Last week I spoke at TED@NYC, TED's annual salon of six-minute talks.
Two points came up repeatedly as each of us rehearsed our talk in front of TED's chief curator Chris Anderson, content director Kelly Stoetzel, and independent communications consultant Gina Barnett. ("This is very American Idol," one of my fellow speakers said nervously.)
- Great story, but what's the broader message? What principles from your world can be applied to other areas? Jarrett Krosoczka wrote a graphic novel series about the Lunch Lady Super Hero; the power in his story wasn't just about the adorable tributes that kids across the country were inspired to create for their cafeteria staff, but about gratitude and recognizing invisible heroes. (Another speaker, David Zweig, was focused exactly on such "Invisibles.") Ben Weston teaches men to dance not just to pick up chicks, but because, as he said, "Dance is your presence to a beat."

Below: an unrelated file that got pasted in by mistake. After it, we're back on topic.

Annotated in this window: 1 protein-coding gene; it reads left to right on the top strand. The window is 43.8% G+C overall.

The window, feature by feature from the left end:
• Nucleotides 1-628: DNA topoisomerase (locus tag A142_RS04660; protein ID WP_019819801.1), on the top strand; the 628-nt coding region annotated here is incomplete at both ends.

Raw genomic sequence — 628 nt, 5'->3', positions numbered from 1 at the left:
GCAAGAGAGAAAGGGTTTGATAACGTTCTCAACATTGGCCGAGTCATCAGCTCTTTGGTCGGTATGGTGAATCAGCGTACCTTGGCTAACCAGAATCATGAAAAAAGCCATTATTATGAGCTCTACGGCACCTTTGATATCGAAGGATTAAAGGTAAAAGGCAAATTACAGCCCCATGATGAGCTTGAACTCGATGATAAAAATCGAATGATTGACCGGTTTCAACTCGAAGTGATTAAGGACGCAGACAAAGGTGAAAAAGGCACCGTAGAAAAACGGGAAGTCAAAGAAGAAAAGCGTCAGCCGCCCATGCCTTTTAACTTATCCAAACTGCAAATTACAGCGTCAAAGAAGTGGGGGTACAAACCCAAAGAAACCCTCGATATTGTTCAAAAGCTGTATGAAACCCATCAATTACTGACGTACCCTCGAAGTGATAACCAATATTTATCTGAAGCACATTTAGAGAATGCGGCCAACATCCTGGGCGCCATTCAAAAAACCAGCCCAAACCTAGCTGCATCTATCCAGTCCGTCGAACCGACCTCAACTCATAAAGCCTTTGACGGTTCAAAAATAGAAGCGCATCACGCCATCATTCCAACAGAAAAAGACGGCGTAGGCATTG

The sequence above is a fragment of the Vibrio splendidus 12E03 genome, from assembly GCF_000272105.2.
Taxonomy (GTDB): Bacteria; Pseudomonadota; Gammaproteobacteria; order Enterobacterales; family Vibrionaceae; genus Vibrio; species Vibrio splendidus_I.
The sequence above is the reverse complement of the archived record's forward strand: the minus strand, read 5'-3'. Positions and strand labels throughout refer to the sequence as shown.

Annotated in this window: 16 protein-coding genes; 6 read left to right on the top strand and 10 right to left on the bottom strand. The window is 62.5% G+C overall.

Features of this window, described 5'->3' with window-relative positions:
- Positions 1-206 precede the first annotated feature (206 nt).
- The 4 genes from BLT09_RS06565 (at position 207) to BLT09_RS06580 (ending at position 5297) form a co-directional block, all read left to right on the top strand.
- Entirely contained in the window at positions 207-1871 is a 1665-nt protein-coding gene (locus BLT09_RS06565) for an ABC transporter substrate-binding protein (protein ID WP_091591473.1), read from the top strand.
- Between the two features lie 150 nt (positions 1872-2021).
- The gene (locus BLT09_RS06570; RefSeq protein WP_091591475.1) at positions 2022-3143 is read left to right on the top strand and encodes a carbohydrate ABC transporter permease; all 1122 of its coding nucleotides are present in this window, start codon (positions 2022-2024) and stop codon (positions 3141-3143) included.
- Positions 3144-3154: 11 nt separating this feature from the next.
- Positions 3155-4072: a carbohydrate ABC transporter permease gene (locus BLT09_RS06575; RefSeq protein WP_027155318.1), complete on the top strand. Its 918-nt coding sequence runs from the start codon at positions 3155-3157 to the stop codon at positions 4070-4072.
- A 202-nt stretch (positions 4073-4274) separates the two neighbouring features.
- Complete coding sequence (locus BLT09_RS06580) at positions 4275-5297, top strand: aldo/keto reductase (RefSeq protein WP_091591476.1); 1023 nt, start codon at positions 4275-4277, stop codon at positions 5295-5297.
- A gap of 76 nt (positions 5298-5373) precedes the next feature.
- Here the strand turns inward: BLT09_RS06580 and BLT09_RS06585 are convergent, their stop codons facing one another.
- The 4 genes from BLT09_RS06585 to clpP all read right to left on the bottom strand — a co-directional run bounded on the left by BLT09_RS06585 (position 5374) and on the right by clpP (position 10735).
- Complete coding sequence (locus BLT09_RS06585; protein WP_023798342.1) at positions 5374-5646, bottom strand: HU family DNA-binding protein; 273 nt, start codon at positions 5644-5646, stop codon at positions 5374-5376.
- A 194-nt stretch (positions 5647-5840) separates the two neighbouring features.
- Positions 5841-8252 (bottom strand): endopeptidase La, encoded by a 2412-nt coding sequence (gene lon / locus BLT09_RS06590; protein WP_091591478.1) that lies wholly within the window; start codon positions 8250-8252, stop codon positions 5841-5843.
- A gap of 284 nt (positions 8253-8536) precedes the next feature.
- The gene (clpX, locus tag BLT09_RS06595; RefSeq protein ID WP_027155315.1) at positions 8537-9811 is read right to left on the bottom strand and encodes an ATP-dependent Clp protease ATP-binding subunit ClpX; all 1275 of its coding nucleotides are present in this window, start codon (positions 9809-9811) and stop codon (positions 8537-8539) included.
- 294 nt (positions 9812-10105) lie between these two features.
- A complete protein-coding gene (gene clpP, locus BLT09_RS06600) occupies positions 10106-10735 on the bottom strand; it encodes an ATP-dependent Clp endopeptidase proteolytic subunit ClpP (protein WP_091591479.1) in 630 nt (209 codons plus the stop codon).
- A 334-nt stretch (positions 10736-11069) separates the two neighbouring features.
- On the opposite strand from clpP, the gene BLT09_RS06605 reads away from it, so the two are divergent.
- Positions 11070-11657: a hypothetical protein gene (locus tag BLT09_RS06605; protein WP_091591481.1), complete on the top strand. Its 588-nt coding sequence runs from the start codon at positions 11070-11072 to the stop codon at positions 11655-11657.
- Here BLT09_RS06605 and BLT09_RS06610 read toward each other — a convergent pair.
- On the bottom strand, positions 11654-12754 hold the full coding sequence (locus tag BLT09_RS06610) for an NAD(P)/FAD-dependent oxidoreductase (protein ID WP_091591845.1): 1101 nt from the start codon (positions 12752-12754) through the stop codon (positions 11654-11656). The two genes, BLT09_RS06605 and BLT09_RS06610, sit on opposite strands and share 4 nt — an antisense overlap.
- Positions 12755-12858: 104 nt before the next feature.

- The written word is very different from the spoken word. For those of us who write, or spend time in labs, giving a great talk is not about reading our latest article, no matter how brilliant it may be. Practice sitting down at a meal and explaining your topic to your dining companion; guarantee it will come out differently than your written draft.
There are more tips on the TED blog, but of course hearing it straight from the TED mouth was another experience entirely!
The TED team will take a few months to put a selection of the night's talks on TED.com. In the meantime, let's keep talking...